Find today’s 1940 word story here: http://www.chekhovshorts.com/stories/106.html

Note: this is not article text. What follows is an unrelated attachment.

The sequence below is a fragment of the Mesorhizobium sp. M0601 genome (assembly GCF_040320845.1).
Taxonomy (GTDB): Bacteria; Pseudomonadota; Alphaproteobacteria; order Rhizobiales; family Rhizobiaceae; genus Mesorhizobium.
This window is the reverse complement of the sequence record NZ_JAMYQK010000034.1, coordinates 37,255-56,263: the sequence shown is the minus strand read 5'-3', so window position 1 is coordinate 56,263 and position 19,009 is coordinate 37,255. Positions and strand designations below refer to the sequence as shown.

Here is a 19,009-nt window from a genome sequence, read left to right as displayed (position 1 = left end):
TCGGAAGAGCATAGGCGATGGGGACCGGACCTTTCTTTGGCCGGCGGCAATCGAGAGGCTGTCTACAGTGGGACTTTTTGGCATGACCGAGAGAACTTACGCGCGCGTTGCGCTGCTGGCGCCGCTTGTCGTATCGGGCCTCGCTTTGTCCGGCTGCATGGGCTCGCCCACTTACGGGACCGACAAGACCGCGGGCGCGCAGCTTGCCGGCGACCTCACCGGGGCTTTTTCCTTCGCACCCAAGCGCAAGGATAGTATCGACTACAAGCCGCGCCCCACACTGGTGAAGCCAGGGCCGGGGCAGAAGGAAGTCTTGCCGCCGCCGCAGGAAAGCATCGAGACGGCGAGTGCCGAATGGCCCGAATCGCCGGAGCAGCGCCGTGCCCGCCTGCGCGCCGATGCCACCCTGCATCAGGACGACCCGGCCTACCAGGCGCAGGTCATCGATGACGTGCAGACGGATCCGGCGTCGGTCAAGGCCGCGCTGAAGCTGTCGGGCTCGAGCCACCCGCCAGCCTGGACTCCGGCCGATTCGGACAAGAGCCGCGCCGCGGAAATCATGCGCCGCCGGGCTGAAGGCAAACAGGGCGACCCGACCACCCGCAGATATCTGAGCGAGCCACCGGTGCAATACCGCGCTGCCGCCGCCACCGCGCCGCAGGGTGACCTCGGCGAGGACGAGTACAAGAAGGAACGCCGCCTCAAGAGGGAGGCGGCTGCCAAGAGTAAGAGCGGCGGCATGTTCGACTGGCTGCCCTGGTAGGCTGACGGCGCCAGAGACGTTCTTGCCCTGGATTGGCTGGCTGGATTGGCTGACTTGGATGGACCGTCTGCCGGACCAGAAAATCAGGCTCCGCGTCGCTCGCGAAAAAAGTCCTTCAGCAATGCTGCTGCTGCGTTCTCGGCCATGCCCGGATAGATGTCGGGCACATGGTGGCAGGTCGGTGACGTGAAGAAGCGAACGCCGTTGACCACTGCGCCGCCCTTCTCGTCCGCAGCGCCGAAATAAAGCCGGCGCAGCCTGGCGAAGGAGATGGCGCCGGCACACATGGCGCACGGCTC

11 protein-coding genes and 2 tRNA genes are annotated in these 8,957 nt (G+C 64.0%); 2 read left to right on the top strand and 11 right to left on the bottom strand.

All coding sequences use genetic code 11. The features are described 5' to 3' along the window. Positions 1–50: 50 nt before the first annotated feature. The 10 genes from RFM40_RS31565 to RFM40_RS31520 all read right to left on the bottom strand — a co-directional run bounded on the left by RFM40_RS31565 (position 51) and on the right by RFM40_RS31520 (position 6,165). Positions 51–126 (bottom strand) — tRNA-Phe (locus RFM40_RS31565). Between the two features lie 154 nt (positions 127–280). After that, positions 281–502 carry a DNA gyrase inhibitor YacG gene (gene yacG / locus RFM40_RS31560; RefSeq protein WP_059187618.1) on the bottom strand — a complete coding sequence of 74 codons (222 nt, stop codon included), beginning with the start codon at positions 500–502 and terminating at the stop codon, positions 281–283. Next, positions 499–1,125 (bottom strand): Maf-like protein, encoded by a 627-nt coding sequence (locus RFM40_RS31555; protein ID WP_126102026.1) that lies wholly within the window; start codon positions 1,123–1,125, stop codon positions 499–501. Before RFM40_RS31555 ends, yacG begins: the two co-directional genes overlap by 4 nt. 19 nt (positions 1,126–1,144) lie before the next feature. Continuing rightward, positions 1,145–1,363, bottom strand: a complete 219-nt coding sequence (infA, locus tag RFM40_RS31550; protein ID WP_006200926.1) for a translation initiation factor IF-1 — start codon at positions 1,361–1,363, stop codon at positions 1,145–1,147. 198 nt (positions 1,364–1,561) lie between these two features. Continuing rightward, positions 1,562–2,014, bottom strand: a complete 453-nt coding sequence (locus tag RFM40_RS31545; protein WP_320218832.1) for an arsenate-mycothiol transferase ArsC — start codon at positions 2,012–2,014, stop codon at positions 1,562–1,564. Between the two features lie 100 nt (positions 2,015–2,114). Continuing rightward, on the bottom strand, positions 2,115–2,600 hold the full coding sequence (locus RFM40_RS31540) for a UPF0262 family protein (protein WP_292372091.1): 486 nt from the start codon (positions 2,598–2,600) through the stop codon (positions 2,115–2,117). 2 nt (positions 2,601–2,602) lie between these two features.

This is a slice of life story told on a Shrove Tuesday. It starts with Pavel Vassilitch, the father of the house, waking up to the beckoning of his wife and ends with a hurried dinner before the fast. Chekhov throws in minutiae of the day including mice in the walls, Chinamen tea caddies, and articles in the Neva, among other many other details as the minutes slowly tick past. What really struck me the most was spoilt child Styopa. He is in high school although he acts like a whiny adolescent. “…a high-school boy in the second class, with a peevish expression of face and tear-stained eyes. With his knees raised almost to his chin, and his hands clasped round them, he is swaying to and fro like a Chinese idol and looking crossly at a sum book.” Something about Styopa’s insolence combined with Pavel’s back-bending tolerance and good-natured tutoring made me think of the Millennials. I’m in the Generation X category and have hit the age where I’m looking down at the following generation and shaking my head at them in disappointment (at times) as I’m sure the Baby Boomers and other generations did to me. Styopa, who I assume is an only child, rules the family with his whims. Through Pavel’s rambling recollections of his school days, it seems that he is trying instill some sort of masculine lore to inspire Styopa into becoming something beyond his mopey character. “And what a set of young ruffians, regular cut-throats, we were, but yet we were magnanimous, you know! There weren’t any boys like you in my day, they were all great hulking fellows, great strapping louts, one taller than another.” It is all in vain. As Chekhov documents time slowly ticking away before the days of television and internet while the family waits for supper, I can understand the boredom of a young man. Yet when Styopa declares that he is going to sleep, sending the family in a panic, his selfness enraged me. I wanted him to go without supper and live off of “Lenten food all through the fast.” The kid needs to learn (says this grumpy old man), but he won’t as the parents accommodate their offspring-dictator. With kids like this, what is going to happen to the future of the Russian gentry?